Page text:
For more than 10 years, Lafarge­Hol­cim and its sup­pli­ers ben­e­fit­ted from child labour among arti­sanal min­ers who sup­plied raw mate­ri­als (specif­i­cal­ly poz­zolana, a vol­canic rock) to the com­pa­ny in Ugan­da. Fol­low­ing a pub­lic scan­dal, includ­ing the pub­li­ca­tion of an arti­cle in the news­pa­per­Le Monde in March 2016, Lafarge­Hol­cim stopped buy­ing with arti­sanal min­ers and decid­ed to work only with mech­a­nised mines.

Bread for All (BFA) and its part­ner organ­i­sa­tion in Ugan­da, Twer­wane­ho Lis­ten­ers’ Club (TLC), car­ried out an inves­ti­ga­tion fol­low­ing this scan­dal. To assess the sit­u­a­tion, we inter­viewed 54 infor­mants over a peri­od of six months. Our inves­ti­ga­tion found that:

  1. Until Sep­tem­ber 2016, accord­ing to sev­er­al esti­mates, approx­i­mate­ly 150 chil­dren worked in the quar­ries that were sup­ply­ing poz­zolana to Hima Cement Lim­it­ed, the sub­sidiary of Lafarge­Hol­cim in Ugan­da. Hima Cement start­ed buy­ing poz­zolana from arti­sanal min­ers in 1992, and child labour in the quar­ries had been con­firmed since the ear­ly 2000s. We met 20 work­ing chil­dren between the ages of 12 and 17 dur­ing our inter­views. Many chil­dren who worked at the mines dropped out of school and did not go on to sec­ondary school. Work­ing in poz­zolana quar­ries is haz­ardous: most chil­dren inter­viewed report­ed hav­ing expe­ri­enced injuries(leg, hand, foot). They also report­ed that work­ing in quar­ries has a neg­a­tive impact on their health and phys­i­cal devel­op­ment. This type of work is clas­si­fied by the Inter­na­tion­al Labour Orga­ni­za­tion (ILO) as “haz­ardous child labour.”
  2. In Sep­tem­ber 2016, the com­pa­ny decid­ed to source only 10% of its mate­r­i­al from arti­sanal min­ers and 90% from mech­a­nised mines. In Jan­u­ary 2017, Hima Cement announced it would com­plete­ly stop buy­ing from arti­sanal min­ers and it denied hav­ing had child labour in its sup­ply chain. With this move, Lafarge­Hol­cim mere­ly reduces its rep­u­ta­tion­al risks with­out imple­ment­ing mea­sures to guar­an­tee a decent future for chil­dren who were work­ing in the quarries.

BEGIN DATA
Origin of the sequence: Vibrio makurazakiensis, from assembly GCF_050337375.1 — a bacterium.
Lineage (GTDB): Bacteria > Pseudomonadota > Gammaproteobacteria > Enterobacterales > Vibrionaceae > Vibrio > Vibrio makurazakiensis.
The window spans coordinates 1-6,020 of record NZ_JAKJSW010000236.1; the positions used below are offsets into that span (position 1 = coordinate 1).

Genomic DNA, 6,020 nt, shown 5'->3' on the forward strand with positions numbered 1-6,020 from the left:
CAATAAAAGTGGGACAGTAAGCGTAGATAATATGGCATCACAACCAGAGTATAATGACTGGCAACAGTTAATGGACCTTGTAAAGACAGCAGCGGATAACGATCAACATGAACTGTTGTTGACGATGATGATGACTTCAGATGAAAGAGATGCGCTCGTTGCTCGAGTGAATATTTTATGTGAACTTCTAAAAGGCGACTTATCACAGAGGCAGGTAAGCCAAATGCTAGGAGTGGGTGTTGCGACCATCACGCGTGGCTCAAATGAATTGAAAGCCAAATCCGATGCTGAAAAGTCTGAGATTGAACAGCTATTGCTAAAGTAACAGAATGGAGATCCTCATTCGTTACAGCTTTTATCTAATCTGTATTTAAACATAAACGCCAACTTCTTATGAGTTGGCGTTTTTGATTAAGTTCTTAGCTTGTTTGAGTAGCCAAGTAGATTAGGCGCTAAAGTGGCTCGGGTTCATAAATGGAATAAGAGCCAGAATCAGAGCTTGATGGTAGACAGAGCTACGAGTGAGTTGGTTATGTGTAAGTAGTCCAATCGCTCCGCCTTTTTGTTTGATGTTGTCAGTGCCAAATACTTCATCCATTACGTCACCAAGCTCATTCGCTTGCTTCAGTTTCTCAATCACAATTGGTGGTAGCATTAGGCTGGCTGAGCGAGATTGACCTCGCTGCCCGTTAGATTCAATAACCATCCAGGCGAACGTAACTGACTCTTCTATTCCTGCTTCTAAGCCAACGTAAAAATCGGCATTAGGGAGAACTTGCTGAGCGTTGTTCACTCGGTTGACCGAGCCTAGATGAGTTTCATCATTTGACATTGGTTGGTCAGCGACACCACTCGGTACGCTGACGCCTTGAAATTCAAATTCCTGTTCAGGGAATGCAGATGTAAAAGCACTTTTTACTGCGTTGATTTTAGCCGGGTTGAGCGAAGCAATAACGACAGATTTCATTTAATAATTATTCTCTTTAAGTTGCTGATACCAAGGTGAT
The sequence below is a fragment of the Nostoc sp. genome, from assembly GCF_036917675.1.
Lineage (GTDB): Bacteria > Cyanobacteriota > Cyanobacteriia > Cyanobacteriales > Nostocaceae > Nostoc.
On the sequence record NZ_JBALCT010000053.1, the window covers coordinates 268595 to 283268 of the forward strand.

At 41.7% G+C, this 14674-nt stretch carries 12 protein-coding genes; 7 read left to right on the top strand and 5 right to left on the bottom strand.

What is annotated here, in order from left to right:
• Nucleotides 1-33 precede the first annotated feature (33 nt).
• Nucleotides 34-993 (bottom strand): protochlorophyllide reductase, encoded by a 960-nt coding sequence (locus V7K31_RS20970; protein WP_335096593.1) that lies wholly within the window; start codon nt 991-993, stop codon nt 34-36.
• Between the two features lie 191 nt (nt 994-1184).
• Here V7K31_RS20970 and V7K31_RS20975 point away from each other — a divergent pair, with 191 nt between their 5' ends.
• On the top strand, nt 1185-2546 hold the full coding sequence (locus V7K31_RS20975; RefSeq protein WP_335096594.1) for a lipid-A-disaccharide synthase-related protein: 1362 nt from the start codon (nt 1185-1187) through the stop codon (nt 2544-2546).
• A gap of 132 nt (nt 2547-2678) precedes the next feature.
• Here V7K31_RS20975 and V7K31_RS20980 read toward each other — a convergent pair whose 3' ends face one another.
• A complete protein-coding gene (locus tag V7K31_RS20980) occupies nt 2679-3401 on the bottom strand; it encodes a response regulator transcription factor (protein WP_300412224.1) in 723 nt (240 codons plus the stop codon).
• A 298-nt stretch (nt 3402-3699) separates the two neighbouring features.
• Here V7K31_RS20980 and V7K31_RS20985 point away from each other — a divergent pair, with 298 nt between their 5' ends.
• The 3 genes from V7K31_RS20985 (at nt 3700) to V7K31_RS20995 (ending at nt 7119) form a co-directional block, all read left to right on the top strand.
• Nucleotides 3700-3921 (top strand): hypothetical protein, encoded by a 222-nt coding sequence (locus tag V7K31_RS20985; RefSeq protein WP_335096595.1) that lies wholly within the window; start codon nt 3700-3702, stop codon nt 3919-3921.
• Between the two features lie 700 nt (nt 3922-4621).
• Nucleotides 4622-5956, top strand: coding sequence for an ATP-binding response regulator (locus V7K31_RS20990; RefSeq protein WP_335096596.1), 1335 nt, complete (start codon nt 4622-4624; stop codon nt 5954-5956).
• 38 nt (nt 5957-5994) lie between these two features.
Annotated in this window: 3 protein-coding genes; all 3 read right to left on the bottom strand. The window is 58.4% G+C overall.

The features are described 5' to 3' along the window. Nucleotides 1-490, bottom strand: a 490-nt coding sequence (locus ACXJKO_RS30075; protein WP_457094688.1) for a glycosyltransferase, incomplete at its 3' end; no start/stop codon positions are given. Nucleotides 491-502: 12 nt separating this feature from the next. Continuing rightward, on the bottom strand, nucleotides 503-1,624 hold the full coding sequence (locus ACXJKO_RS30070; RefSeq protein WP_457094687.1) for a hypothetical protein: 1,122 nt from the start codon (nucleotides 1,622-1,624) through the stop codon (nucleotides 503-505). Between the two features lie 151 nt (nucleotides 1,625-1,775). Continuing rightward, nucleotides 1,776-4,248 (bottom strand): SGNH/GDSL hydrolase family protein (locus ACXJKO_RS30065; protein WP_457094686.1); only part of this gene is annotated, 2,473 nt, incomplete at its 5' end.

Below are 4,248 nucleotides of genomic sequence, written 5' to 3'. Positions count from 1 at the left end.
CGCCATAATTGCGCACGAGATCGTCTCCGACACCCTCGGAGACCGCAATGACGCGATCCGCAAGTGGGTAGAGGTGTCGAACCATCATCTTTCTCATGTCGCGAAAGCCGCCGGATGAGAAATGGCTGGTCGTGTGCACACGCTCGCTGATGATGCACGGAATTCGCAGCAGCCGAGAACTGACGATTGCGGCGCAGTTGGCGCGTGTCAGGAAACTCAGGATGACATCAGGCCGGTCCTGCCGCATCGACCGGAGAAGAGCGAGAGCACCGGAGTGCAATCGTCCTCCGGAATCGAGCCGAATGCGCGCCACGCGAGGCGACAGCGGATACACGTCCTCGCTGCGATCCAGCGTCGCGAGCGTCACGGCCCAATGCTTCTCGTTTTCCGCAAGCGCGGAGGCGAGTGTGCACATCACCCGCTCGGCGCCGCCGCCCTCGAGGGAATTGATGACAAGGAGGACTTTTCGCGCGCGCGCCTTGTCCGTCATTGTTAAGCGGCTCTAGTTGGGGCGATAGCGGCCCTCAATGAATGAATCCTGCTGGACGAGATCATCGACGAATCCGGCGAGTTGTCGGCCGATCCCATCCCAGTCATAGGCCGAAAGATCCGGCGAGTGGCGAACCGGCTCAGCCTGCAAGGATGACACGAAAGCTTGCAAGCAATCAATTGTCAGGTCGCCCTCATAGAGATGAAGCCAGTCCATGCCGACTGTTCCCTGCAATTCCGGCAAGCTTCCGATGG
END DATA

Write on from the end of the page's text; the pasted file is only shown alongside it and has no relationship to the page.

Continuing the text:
3. Since Hima Cement stopped buy­ing raw mate­ri­als from arti­sanal min­ers, most of the chil­dren, who dropped out of school, lost their sources of income. The increased unem­ploy­ment led to high­er theft in the com­mu­ni­ties and also led to more school drop outs (as some par­ents who entire­ly depend­ed on quar­ry­ing can­not afford school fees).

In this respect, Lafarge­Hol­cim does not meet the require­ments of the UN Guid­ing Prin­ci­ples on Busi­ness and Human Rights (UNG­Ps), accord­ing to which com­pa­nies should use their lever­age on their sup­pli­ers to pro­vide reme­di­a­tion in the case of neg­a­tive human rights impacts.

  • Lafarge­Hol­cim should work with its sup­pli­ers to imple­ment pro­grammes that enable for­mer child labour­ers to return to school or receive voca­tion­al train­ing in order to gen­er­ate anoth­er source of income. After more than 10 years of ben­e­fit­ting from child labor in its sup­ply chain, a com­pa­ny bears a huge respon­si­bil­i­ty. It seems that firms too often seek sim­ply to reduce rep­u­ta­tion­al risks for them­selves while ignor­ing the need to pro­vide reme­di­a­tion for vic­tims of human rights violations.
  • -  Child labour is a com­plex issue but Swiss firms have to respect the rights of chil­dren in their sup­ply chain. Dia­logue and vol­un­tary Cor­po­rate Social Respon­si­bil­i­ty mea­sures, as pro­mot­ed by the Swiss Fed­er­al Coun­cil in its Jan­u­ary 2017 report on child labor, are not enough to get firms to fight child labour effec­tive­ly. The Lafarge­Hol­cim case rep­re­sents only the tip of the ice­berg: oth­er Swiss firms, such as Glen­core or Nestlé, face the same challenges.

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